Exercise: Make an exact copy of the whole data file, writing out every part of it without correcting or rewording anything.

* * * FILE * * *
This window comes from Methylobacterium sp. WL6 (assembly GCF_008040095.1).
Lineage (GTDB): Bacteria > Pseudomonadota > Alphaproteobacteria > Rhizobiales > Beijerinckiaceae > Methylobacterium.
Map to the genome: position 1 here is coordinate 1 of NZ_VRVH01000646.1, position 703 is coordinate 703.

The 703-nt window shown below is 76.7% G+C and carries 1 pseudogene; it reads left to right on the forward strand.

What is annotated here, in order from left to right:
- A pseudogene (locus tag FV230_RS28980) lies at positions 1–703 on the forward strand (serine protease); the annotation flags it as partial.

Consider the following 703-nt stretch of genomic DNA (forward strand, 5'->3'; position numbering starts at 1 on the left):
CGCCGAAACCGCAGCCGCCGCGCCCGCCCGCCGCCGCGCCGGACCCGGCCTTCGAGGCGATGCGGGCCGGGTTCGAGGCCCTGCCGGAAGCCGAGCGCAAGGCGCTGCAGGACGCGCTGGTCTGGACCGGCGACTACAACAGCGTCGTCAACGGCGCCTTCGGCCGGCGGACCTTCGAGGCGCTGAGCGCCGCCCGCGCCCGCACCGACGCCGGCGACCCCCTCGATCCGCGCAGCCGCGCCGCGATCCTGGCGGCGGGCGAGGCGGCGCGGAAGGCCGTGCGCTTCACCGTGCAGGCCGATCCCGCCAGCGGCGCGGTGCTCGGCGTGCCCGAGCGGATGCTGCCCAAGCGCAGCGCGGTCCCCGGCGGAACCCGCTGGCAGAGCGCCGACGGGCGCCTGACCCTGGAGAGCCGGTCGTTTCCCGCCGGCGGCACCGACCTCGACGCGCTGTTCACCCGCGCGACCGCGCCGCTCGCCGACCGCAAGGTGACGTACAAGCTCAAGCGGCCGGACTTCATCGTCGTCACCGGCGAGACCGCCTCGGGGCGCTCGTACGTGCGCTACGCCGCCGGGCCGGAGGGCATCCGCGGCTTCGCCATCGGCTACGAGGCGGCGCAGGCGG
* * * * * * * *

This window comes from Methylobacterium sp. WL6 (assembly GCF_008040095.1).
Lineage (GTDB): Bacteria > Pseudomonadota > Alphaproteobacteria > Rhizobiales > Beijerinckiaceae > Methylobacterium.
Map to the genome: position 1 here is coordinate 1 of NZ_VRVH01000646.1, position 703 is coordinate 703.

The 703-nt window shown below is 76.7% G+C and carries 1 pseudogene; it reads left to right on the forward strand.

What is annotated here, in order from left to right:
- A pseudogene (locus tag FV230_RS28980) lies at positions 1–703 on the forward strand (serine protease); the annotation flags it as partial.

Consider the following 703-nt stretch of genomic DNA (forward strand, 5'->3'; position numbering starts at 1 on the left):
CGCCGAAACCGCAGCCGCCGCGCCCGCCCGCCGCCGCGCCGGACCCGGCCTTCGAGGCGATGCGGGCCGGGTTCGAGGCCCTGCCGGAAGCCGAGCGCAAGGCGCTGCAGGACGCGCTGGTCTGGACCGGCGACTACAACAGCGTCGTCAACGGCGCCTTCGGCCGGCGGACCTTCGAGGCGCTGAGCGCCGCCCGCGCCCGCACCGACGCCGGCGACCCCCTCGATCCGCGCAGCCGCGCCGCGATCCTGGCGGCGGGCGAGGCGGCGCGGAAGGCCGTGCGCTTCACCGTGCAGGCCGATCCCGCCAGCGGCGCGGTGCTCGGCGTGCCCGAGCGGATGCTGCCCAAGCGCAGCGCGGTCCCCGGCGGAACCCGCTGGCAGAGCGCCGACGGGCGCCTGACCCTGGAGAGCCGGTCGTTTCCCGCCGGCGGCACCGACCTCGACGCGCTGTTCACCCGCGCGACCGCGCCGCTCGCCGACCGCAAGGTGACGTACAAGCTCAAGCGGCCGGACTTCATCGTCGTCACCGGCGAGACCGCCTCGGGGCGCTCGTACGTGCGCTACGCCGCCGGGCCGGAGGGCATCCGCGGCTTCGCCATCGGCTACGAGGCGGCGCAGGCGG